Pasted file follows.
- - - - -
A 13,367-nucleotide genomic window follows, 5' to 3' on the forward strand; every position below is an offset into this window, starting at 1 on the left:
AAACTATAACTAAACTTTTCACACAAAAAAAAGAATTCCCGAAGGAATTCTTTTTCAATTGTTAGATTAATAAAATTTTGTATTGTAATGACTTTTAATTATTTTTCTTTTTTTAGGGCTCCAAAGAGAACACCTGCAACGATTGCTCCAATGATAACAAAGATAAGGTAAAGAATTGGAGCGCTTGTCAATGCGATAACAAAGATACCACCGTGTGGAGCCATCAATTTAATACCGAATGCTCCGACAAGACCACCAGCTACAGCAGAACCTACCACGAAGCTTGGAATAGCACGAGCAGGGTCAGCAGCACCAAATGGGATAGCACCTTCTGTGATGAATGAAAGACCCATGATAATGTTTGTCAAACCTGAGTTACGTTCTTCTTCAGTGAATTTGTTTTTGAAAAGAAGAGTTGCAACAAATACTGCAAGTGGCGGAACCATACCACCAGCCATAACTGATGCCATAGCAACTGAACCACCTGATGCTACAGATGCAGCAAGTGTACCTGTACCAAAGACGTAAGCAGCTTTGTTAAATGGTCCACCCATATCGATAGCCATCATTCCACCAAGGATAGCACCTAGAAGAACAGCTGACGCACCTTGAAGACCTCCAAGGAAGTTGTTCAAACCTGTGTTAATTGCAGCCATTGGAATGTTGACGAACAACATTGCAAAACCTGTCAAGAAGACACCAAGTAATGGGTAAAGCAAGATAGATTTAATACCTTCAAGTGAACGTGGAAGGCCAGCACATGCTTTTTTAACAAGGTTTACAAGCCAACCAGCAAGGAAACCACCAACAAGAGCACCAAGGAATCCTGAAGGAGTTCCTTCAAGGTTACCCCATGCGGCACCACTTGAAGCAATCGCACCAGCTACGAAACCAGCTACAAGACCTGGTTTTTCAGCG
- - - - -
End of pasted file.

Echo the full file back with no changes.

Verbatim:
A 13,367-nucleotide genomic window follows, 5' to 3' on the forward strand; every position below is an offset into this window, starting at 1 on the left:
AAACTATAACTAAACTTTTCACACAAAAAAAAGAATTCCCGAAGGAATTCTTTTTCAATTGTTAGATTAATAAAATTTTGTATTGTAATGACTTTTAATTATTTTTCTTTTTTTAGGGCTCCAAAGAGAACACCTGCAACGATTGCTCCAATGATAACAAAGATAAGGTAAAGAATTGGAGCGCTTGTCAATGCGATAACAAAGATACCACCGTGTGGAGCCATCAATTTAATACCGAATGCTCCGACAAGACCACCAGCTACAGCAGAACCTACCACGAAGCTTGGAATAGCACGAGCAGGGTCAGCAGCACCAAATGGGATAGCACCTTCTGTGATGAATGAAAGACCCATGATAATGTTTGTCAAACCTGAGTTACGTTCTTCTTCAGTGAATTTGTTTTTGAAAAGAAGAGTTGCAACAAATACTGCAAGTGGCGGAACCATACCACCAGCCATAACTGATGCCATAGCAACTGAACCACCTGATGCTACAGATGCAGCAAGTGTACCTGTACCAAAGACGTAAGCAGCTTTGTTAAATGGTCCACCCATATCGATAGCCATCATTCCACCAAGGATAGCACCTAGAAGAACAGCTGACGCACCTTGAAGACCTCCAAGGAAGTTGTTCAAACCTGTGTTAATTGCAGCCATTGGAATGTTGACGAACAACATTGCAAAACCTGTCAAGAAGACACCAAGTAATGGGTAAAGCAAGATAGATTTAATACCTTCAAGTGAACGTGGAAGGCCAGCACATGCTTTTTTAACAAGGTTTACAAGCCAACCAGCAAGGAAACCACCAACAAGAGCACCAAGGAATCCTGAAGGAGTTCCTTCAAGGTTACCCCATGCGGCACCACTTGAAGCAATCGCACCAGCTACGAAACCAGCTACAAGACCTGGTTTTTCAGCG